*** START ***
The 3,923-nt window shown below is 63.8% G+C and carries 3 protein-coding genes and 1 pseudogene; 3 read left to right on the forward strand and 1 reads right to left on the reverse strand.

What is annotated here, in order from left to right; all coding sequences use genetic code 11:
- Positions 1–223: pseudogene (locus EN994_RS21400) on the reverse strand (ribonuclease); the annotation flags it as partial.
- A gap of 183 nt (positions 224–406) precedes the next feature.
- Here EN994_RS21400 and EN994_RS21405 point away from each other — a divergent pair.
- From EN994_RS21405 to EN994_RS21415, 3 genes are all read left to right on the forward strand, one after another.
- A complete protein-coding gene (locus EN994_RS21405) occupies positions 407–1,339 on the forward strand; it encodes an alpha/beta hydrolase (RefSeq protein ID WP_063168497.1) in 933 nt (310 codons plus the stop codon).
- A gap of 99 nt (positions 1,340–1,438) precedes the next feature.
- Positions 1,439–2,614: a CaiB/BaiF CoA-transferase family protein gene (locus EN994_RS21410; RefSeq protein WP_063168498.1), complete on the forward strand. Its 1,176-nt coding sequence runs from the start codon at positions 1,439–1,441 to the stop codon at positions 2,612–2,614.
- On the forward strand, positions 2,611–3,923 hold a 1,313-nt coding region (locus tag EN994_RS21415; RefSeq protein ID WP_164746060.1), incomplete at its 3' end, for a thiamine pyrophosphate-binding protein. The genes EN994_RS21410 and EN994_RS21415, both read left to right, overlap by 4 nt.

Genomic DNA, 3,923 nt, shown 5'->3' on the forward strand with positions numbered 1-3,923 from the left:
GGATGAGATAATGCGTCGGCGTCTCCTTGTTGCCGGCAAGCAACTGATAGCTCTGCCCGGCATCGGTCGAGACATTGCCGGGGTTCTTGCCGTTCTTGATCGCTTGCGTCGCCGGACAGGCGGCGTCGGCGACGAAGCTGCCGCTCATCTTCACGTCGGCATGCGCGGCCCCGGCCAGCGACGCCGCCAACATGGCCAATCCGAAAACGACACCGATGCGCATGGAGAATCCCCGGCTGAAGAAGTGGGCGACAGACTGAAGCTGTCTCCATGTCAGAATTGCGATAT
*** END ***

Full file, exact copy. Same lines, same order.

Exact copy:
The 3,923-nt window shown below is 63.8% G+C and carries 3 protein-coding genes and 1 pseudogene; 3 read left to right on the forward strand and 1 reads right to left on the reverse strand.

What is annotated here, in order from left to right; all coding sequences use genetic code 11:
- Positions 1–223: pseudogene (locus EN994_RS21400) on the reverse strand (ribonuclease); the annotation flags it as partial.
- A gap of 183 nt (positions 224–406) precedes the next feature.
- Here EN994_RS21400 and EN994_RS21405 point away from each other — a divergent pair.
- From EN994_RS21405 to EN994_RS21415, 3 genes are all read left to right on the forward strand, one after another.
- A complete protein-coding gene (locus EN994_RS21405) occupies positions 407–1,339 on the forward strand; it encodes an alpha/beta hydrolase (RefSeq protein ID WP_063168497.1) in 933 nt (310 codons plus the stop codon).
- A gap of 99 nt (positions 1,340–1,438) precedes the next feature.
- Positions 1,439–2,614: a CaiB/BaiF CoA-transferase family protein gene (locus EN994_RS21410; RefSeq protein WP_063168498.1), complete on the forward strand. Its 1,176-nt coding sequence runs from the start codon at positions 1,439–1,441 to the stop codon at positions 2,612–2,614.
- On the forward strand, positions 2,611–3,923 hold a 1,313-nt coding region (locus tag EN994_RS21415; RefSeq protein ID WP_164746060.1), incomplete at its 3' end, for a thiamine pyrophosphate-binding protein. The genes EN994_RS21410 and EN994_RS21415, both read left to right, overlap by 4 nt.

Genomic DNA, 3,923 nt, shown 5'->3' on the forward strand with positions numbered 1-3,923 from the left:
GGATGAGATAATGCGTCGGCGTCTCCTTGTTGCCGGCAAGCAACTGATAGCTCTGCCCGGCATCGGTCGAGACATTGCCGGGGTTCTTGCCGTTCTTGATCGCTTGCGTCGCCGGACAGGCGGCGTCGGCGACGAAGCTGCCGCTCATCTTCACGTCGGCATGCGCGGCCCCGGCCAGCGACGCCGCCAACATGGCCAATCCGAAAACGACACCGATGCGCATGGAGAATCCCCGGCTGAAGAAGTGGGCGACAGACTGAAGCTGTCTCCATGTCAGAATTGCGATAT